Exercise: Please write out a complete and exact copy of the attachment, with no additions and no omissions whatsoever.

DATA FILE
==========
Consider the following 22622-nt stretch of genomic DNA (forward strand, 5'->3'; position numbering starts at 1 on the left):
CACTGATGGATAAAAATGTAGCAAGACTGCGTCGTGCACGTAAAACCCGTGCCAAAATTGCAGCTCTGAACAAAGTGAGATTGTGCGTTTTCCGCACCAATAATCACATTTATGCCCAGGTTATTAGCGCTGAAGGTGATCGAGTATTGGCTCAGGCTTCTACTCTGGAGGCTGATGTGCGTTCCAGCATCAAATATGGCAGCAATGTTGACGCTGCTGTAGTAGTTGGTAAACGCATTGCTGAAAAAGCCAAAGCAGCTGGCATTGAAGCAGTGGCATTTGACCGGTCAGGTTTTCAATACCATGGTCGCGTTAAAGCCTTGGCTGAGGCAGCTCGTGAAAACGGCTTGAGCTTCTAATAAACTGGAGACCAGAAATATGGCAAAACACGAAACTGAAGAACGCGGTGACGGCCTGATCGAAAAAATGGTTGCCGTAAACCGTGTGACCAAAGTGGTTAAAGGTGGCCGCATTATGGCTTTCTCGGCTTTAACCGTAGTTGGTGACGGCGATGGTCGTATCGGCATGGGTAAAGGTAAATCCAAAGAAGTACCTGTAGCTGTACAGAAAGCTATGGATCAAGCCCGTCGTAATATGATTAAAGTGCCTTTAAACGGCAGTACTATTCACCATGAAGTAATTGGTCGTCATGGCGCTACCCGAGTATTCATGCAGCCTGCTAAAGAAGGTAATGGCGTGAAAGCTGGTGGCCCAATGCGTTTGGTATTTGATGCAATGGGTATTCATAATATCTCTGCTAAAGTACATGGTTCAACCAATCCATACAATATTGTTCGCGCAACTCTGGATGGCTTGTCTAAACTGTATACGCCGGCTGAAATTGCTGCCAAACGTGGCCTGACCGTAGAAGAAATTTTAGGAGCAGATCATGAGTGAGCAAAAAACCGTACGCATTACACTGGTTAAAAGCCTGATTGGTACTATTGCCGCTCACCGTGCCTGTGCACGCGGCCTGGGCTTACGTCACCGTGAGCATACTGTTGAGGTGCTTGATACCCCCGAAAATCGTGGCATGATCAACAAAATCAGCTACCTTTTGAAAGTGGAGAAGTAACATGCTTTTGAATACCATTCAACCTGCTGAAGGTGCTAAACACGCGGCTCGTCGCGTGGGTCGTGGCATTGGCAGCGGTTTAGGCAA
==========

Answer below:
Consider the following 22622-nt stretch of genomic DNA (forward strand, 5'->3'; position numbering starts at 1 on the left):
CACTGATGGATAAAAATGTAGCAAGACTGCGTCGTGCACGTAAAACCCGTGCCAAAATTGCAGCTCTGAACAAAGTGAGATTGTGCGTTTTCCGCACCAATAATCACATTTATGCCCAGGTTATTAGCGCTGAAGGTGATCGAGTATTGGCTCAGGCTTCTACTCTGGAGGCTGATGTGCGTTCCAGCATCAAATATGGCAGCAATGTTGACGCTGCTGTAGTAGTTGGTAAACGCATTGCTGAAAAAGCCAAAGCAGCTGGCATTGAAGCAGTGGCATTTGACCGGTCAGGTTTTCAATACCATGGTCGCGTTAAAGCCTTGGCTGAGGCAGCTCGTGAAAACGGCTTGAGCTTCTAATAAACTGGAGACCAGAAATATGGCAAAACACGAAACTGAAGAACGCGGTGACGGCCTGATCGAAAAAATGGTTGCCGTAAACCGTGTGACCAAAGTGGTTAAAGGTGGCCGCATTATGGCTTTCTCGGCTTTAACCGTAGTTGGTGACGGCGATGGTCGTATCGGCATGGGTAAAGGTAAATCCAAAGAAGTACCTGTAGCTGTACAGAAAGCTATGGATCAAGCCCGTCGTAATATGATTAAAGTGCCTTTAAACGGCAGTACTATTCACCATGAAGTAATTGGTCGTCATGGCGCTACCCGAGTATTCATGCAGCCTGCTAAAGAAGGTAATGGCGTGAAAGCTGGTGGCCCAATGCGTTTGGTATTTGATGCAATGGGTATTCATAATATCTCTGCTAAAGTACATGGTTCAACCAATCCATACAATATTGTTCGCGCAACTCTGGATGGCTTGTCTAAACTGTATACGCCGGCTGAAATTGCTGCCAAACGTGGCCTGACCGTAGAAGAAATTTTAGGAGCAGATCATGAGTGAGCAAAAAACCGTACGCATTACACTGGTTAAAAGCCTGATTGGTACTATTGCCGCTCACCGTGCCTGTGCACGCGGCCTGGGCTTACGTCACCGTGAGCATACTGTTGAGGTGCTTGATACCCCCGAAAATCGTGGCATGATCAACAAAATCAGCTACCTTTTGAAAGTGGAGAAGTAACATGCTTTTGAATACCATTCAACCTGCTGAAGGTGCTAAACACGCGGCTCGTCGCGTGGGTCGTGGCATTGGCAGCGGTTTAGGCAA